Today’s bible trivia question: Why is our study book called the Book of Numbers?
The Book of Numbers is of great historical significance because the Lord ordered the first census of the Israelites. Numbers chapters 1-10 have an awful lot of “begats” – that’s when most people, reading the bible in traditional sequence, get bogged down, or should I say begatted down – but the book of Numbers also gives us historical and genealogical record of the Israelites.
As the book of Numbers opens, the Israelites have been camped near Mount Sinai for more than a year. Moses has brought all the laws and regulations recorded in the book of Leviticus, the tabernacle has been built, priests are busy doing priestly things. The Israelites are well-equipped to be a new nation of God’s chosen people. It is now time to move into Canaan and take the land.
To prepare for Canaan, Moses and Aaron were told by God to take a census, number the men who were able to serve in the army, get the people organized by tribe. This book is named for this census, or numbering of the people. But the book of Numbers could just as well been named the Book of Grumpiness. From the beginning of Numbers to the end, it tells the story of rebellion, unbelief, and grumblings.
As the Israelite set out from the wilderness of Sinai on their journey to the Promised Land, silver trumpets were used to coordinate their stopping and going. God’s presence was always with them – a cloud of shade by day and a pillar of fire as their night light. They were literally guided one step at a time. Each time the cloud or pillar signaled a move, Moses prayed to God for guidance and victory, each time they were signaled to stop, he asked for God’s presence to rest with His people. No matter how many times they started or stopped, Moses would repeat these prayers. Let’s look at the end of Chapter 10:
Numbers 10:33-36, (Chronological Bible page 227, March 1)
So they departed from the mountain of the LORD on a journey of three days; and the ark of the covenant of the LORD went before them for the three days’ journey, to search out a resting place for them. And the cloud of the LORD was above them by day when they went out from the camp. So it was, whenever the ark set out, that Moses said: Rise up, O LORD! Let your enemies be scattered, And let those who hate You flee before You.” And when it rested, he said: “Return, O LORD, To the many thousands of Israel.”
Moses feared and worshipped the Lord above everything else and put Him first in the life of the people. The people of Israel? Not so much.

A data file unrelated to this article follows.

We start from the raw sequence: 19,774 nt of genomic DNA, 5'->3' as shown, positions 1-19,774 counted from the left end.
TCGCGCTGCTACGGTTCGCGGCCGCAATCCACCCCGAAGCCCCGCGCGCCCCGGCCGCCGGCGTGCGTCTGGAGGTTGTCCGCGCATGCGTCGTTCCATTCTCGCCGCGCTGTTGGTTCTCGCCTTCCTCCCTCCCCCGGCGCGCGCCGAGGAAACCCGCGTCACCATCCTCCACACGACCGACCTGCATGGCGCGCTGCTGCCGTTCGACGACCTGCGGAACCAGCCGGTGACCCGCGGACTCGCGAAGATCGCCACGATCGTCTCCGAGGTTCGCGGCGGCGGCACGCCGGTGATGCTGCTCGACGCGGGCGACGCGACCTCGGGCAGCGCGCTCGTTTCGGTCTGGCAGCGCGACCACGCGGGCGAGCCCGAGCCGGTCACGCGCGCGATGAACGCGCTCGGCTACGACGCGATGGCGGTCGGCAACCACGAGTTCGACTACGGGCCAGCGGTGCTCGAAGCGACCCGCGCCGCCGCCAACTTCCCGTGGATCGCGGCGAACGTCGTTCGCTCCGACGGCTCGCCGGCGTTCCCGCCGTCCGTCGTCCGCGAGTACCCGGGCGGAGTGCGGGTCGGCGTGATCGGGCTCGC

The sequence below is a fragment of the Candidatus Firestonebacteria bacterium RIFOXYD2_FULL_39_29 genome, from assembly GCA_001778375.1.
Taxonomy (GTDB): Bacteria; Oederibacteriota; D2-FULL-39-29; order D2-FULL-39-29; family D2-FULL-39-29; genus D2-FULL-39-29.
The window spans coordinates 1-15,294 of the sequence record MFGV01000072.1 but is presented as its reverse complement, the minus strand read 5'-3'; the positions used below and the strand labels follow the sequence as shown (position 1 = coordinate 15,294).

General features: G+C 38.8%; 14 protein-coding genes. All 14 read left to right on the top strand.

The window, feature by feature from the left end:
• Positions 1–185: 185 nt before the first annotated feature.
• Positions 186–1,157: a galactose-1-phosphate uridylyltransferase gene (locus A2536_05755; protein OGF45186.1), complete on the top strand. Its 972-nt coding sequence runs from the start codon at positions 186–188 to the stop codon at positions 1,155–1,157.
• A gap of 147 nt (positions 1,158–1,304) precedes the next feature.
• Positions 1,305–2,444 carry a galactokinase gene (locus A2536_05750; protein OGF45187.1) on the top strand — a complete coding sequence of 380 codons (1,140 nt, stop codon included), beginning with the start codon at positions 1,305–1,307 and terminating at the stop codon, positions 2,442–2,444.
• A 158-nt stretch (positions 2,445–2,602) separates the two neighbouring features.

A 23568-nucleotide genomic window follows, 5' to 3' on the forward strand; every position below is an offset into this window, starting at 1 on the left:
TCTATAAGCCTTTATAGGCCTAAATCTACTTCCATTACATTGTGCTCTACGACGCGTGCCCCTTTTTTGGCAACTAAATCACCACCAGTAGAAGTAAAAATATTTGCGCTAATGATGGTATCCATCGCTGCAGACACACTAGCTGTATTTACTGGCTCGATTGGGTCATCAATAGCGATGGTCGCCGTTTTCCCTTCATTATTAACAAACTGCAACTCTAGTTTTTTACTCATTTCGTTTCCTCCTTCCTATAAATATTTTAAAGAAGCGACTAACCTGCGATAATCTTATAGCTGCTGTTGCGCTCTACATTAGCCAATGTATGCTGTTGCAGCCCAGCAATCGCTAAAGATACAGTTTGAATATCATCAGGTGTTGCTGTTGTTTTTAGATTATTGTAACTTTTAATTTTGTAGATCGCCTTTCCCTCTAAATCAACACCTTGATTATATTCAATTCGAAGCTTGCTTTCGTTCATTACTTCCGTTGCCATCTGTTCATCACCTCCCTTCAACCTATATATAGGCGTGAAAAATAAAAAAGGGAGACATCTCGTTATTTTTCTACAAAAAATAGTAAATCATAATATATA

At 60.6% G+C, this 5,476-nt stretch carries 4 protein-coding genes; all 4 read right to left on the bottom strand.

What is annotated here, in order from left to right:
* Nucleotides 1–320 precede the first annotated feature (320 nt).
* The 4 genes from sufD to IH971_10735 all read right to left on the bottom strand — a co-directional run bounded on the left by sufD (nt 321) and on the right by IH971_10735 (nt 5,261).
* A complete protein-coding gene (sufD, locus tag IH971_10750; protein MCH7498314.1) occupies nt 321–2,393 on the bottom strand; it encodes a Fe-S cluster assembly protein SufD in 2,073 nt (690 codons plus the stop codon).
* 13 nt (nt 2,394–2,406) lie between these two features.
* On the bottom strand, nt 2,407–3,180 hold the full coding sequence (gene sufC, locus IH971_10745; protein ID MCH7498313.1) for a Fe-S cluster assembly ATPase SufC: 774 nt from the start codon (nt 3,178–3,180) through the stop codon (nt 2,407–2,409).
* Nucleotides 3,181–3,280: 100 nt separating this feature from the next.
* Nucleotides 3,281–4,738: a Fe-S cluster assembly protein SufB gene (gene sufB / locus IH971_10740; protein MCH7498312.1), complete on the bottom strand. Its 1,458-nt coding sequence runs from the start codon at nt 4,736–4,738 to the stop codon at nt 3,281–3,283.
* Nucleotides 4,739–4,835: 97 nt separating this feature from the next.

Since the Fall in the Garden of Eden, man has struggled to live by faith in the goodness of God and by the Word of God. Instead, we continue to live by sight, trapped in our fleshly existence, blind to spiritual truth and spiritual reality. In the book of Numbers, Israel has the promises of God regarding their existence and their land, plus the very presence of God in their midst. But still they walk in rebellion and unbelief. Today’s lesson will focus on four scenes from Numbers 11-16 that illustrate the depravity of the human heart.
Why do we study the Old Testament? Paul tells us in 1 Corinthians 10 that specifically this Book of Numbers is a warning to believers. In 1 Corinthians 10:6, 10-11 Paul says:
Now these things became our examples, to the intent that we should not lust after evil things as they also lusted… nor complain and were destroyed by the destroyer. Now all these things happened to them as examples and they were written for our admonition, upon whom the ends of the ages have come. Therefore let him who thinks he stands take heed lest he fall.
We are to note what God’s people did in the past and how their decisions affected their relationship with Him, in order to move forward with our own faith in the present. So, in looking at our passages for today, we are going to look at what NOT to do as God’s chosen people. I’m reminded of some sage advice my grandfather gave to me. He’d say, “Son, if you can’t be a good example, then do your best to be a horrible warning.”
II. #1 on the List of Things Not to Do: Grumble and Complain about God’s Blessings
Let’s look at Numbers 11:1-2 (Chronological Bible page 228, March 2) –
Now when the people complained, it displeased the Lord; for the LORD heard it, and His anger was aroused. So the fire of the LORD burned among them, and consumed some of the outskirts of the camp. Then the people cried out to Moses, and when Moses prayed to the LORD, the fire was quenched.
Did your parents ever same something like, “quit whining or I’ll give you something to whine about.” That is exactly what the Lord did. Whatever they were complaining about was so insignificant that it wasn’t even recorded. The Lord send a warning of fire, and the people cried out to Moses and Moses interceded on their behalf.
What did the Israelite do in response? The continued to complain. Numbers 11:4-6: